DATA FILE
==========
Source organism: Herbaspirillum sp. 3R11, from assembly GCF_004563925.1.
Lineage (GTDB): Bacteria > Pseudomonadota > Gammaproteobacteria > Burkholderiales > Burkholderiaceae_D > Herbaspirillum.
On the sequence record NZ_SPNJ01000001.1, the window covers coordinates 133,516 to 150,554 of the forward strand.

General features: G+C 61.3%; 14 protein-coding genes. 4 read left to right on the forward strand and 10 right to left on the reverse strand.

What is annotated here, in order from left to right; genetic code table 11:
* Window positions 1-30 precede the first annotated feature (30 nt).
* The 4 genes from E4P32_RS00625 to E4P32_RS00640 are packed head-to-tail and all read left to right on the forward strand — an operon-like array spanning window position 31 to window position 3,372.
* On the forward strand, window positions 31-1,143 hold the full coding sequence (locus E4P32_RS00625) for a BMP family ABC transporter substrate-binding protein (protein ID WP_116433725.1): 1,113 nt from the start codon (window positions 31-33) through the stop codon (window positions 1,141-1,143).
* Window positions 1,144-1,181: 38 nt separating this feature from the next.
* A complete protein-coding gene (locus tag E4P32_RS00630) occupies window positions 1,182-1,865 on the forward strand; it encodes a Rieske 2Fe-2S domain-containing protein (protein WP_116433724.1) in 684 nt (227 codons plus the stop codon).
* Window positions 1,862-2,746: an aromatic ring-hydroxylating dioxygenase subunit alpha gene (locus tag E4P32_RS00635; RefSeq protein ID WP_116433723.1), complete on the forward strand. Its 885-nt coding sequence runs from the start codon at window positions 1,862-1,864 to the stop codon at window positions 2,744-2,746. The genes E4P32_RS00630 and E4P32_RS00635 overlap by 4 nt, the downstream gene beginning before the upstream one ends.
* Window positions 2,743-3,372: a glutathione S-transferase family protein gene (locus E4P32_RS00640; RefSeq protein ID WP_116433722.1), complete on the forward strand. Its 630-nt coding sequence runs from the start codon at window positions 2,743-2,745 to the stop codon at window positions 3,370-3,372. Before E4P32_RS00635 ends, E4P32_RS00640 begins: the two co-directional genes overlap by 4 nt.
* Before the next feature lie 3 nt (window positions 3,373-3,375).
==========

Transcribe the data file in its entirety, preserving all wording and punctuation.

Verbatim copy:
Source organism: Herbaspirillum sp. 3R11, from assembly GCF_004563925.1.
Lineage (GTDB): Bacteria > Pseudomonadota > Gammaproteobacteria > Burkholderiales > Burkholderiaceae_D > Herbaspirillum.
On the sequence record NZ_SPNJ01000001.1, the window covers coordinates 133,516 to 150,554 of the forward strand.

General features: G+C 61.3%; 14 protein-coding genes. 4 read left to right on the forward strand and 10 right to left on the reverse strand.

What is annotated here, in order from left to right; genetic code table 11:
* Window positions 1-30 precede the first annotated feature (30 nt).
* The 4 genes from E4P32_RS00625 to E4P32_RS00640 are packed head-to-tail and all read left to right on the forward strand — an operon-like array spanning window position 31 to window position 3,372.
* On the forward strand, window positions 31-1,143 hold the full coding sequence (locus E4P32_RS00625) for a BMP family ABC transporter substrate-binding protein (protein ID WP_116433725.1): 1,113 nt from the start codon (window positions 31-33) through the stop codon (window positions 1,141-1,143).
* Window positions 1,144-1,181: 38 nt separating this feature from the next.
* A complete protein-coding gene (locus tag E4P32_RS00630) occupies window positions 1,182-1,865 on the forward strand; it encodes a Rieske 2Fe-2S domain-containing protein (protein WP_116433724.1) in 684 nt (227 codons plus the stop codon).
* Window positions 1,862-2,746: an aromatic ring-hydroxylating dioxygenase subunit alpha gene (locus tag E4P32_RS00635; RefSeq protein ID WP_116433723.1), complete on the forward strand. Its 885-nt coding sequence runs from the start codon at window positions 1,862-1,864 to the stop codon at window positions 2,744-2,746. The genes E4P32_RS00630 and E4P32_RS00635 overlap by 4 nt, the downstream gene beginning before the upstream one ends.
* Window positions 2,743-3,372: a glutathione S-transferase family protein gene (locus E4P32_RS00640; RefSeq protein ID WP_116433722.1), complete on the forward strand. Its 630-nt coding sequence runs from the start codon at window positions 2,743-2,745 to the stop codon at window positions 3,370-3,372. Before E4P32_RS00635 ends, E4P32_RS00640 begins: the two co-directional genes overlap by 4 nt.
* Before the next feature lie 3 nt (window positions 3,373-3,375).